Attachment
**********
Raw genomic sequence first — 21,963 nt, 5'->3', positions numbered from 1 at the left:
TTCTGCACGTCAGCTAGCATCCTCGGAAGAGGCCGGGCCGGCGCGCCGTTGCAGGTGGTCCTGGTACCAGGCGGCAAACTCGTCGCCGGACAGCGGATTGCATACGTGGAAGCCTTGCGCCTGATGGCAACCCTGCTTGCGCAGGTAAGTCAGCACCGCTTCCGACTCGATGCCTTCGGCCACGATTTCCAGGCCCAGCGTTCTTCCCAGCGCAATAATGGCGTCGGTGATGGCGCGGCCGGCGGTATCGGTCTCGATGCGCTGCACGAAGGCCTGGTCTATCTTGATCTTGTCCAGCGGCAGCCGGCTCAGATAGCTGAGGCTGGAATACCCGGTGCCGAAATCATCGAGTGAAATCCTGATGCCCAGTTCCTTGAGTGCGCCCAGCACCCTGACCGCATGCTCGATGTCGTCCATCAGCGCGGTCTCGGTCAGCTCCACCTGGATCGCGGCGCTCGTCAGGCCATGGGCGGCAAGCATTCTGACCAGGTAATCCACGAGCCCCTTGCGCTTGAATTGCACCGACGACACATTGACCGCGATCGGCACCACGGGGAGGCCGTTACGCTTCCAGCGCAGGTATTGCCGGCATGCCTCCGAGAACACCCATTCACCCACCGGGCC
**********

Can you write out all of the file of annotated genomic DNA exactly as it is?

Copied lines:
Raw genomic sequence first — 21,963 nt, 5'->3', positions numbered from 1 at the left:
TTCTGCACGTCAGCTAGCATCCTCGGAAGAGGCCGGGCCGGCGCGCCGTTGCAGGTGGTCCTGGTACCAGGCGGCAAACTCGTCGCCGGACAGCGGATTGCATACGTGGAAGCCTTGCGCCTGATGGCAACCCTGCTTGCGCAGGTAAGTCAGCACCGCTTCCGACTCGATGCCTTCGGCCACGATTTCCAGGCCCAGCGTTCTTCCCAGCGCAATAATGGCGTCGGTGATGGCGCGGCCGGCGGTATCGGTCTCGATGCGCTGCACGAAGGCCTGGTCTATCTTGATCTTGTCCAGCGGCAGCCGGCTCAGATAGCTGAGGCTGGAATACCCGGTGCCGAAATCATCGAGTGAAATCCTGATGCCCAGTTCCTTGAGTGCGCCCAGCACCCTGACCGCATGCTCGATGTCGTCCATCAGCGCGGTCTCGGTCAGCTCCACCTGGATCGCGGCGCTCGTCAGGCCATGGGCGGCAAGCATTCTGACCAGGTAATCCACGAGCCCCTTGCGCTTGAATTGCACCGACGACACATTGACCGCGATCGGCACCACGGGGAGGCCGTTACGCTTCCAGCGCAGGTATTGCCGGCATGCCTCCGAGAACACCCATTCACCCACCGGGCC